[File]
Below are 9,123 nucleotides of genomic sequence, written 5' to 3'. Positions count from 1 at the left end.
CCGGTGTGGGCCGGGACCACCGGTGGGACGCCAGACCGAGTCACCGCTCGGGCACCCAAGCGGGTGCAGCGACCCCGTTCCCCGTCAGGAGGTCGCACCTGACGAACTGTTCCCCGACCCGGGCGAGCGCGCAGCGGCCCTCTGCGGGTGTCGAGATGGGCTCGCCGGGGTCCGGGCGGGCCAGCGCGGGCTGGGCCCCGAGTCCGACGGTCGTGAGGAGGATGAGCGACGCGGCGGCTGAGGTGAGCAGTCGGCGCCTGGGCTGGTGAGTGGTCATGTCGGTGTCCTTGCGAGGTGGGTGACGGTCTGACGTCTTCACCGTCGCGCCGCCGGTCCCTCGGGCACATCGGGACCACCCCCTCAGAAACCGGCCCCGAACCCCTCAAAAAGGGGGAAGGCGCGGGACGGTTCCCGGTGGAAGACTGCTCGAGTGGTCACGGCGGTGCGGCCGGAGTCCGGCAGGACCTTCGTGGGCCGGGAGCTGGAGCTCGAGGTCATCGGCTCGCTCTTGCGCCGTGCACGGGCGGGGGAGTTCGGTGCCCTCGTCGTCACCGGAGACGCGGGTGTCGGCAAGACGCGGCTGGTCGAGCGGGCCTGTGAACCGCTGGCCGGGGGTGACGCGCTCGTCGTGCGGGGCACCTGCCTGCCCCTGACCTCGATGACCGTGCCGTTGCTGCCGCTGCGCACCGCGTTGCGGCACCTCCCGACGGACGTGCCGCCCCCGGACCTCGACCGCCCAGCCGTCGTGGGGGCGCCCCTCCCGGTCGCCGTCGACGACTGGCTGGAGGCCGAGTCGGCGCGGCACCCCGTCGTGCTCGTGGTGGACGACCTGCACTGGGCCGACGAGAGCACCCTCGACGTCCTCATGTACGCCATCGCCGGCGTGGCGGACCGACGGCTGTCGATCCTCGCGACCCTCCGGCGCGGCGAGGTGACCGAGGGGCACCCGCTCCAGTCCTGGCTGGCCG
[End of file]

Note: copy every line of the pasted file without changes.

Below are 9,123 nucleotides of genomic sequence, written 5' to 3'. Positions count from 1 at the left end.
CCGGTGTGGGCCGGGACCACCGGTGGGACGCCAGACCGAGTCACCGCTCGGGCACCCAAGCGGGTGCAGCGACCCCGTTCCCCGTCAGGAGGTCGCACCTGACGAACTGTTCCCCGACCCGGGCGAGCGCGCAGCGGCCCTCTGCGGGTGTCGAGATGGGCTCGCCGGGGTCCGGGCGGGCCAGCGCGGGCTGGGCCCCGAGTCCGACGGTCGTGAGGAGGATGAGCGACGCGGCGGCTGAGGTGAGCAGTCGGCGCCTGGGCTGGTGAGTGGTCATGTCGGTGTCCTTGCGAGGTGGGTGACGGTCTGACGTCTTCACCGTCGCGCCGCCGGTCCCTCGGGCACATCGGGACCACCCCCTCAGAAACCGGCCCCGAACCCCTCAAAAAGGGGGAAGGCGCGGGACGGTTCCCGGTGGAAGACTGCTCGAGTGGTCACGGCGGTGCGGCCGGAGTCCGGCAGGACCTTCGTGGGCCGGGAGCTGGAGCTCGAGGTCATCGGCTCGCTCTTGCGCCGTGCACGGGCGGGGGAGTTCGGTGCCCTCGTCGTCACCGGAGACGCGGGTGTCGGCAAGACGCGGCTGGTCGAGCGGGCCTGTGAACCGCTGGCCGGGGGTGACGCGCTCGTCGTGCGGGGCACCTGCCTGCCCCTGACCTCGATGACCGTGCCGTTGCTGCCGCTGCGCACCGCGTTGCGGCACCTCCCGACGGACGTGCCGCCCCCGGACCTCGACCGCCCAGCCGTCGTGGGGGCGCCCCTCCCGGTCGCCGTCGACGACTGGCTGGAGGCCGAGTCGGCGCGGCACCCCGTCGTGCTCGTGGTGGACGACCTGCACTGGGCCGACGAGAGCACCCTCGACGTCCTCATGTACGCCATCGCCGGCGTGGCGGACCGACGGCTGTCGATCCTCGCGACCCTCCGGCGCGGCGAGGTGACCGAGGGGCACCCGCTCCAGTCCTGGCTGGCCG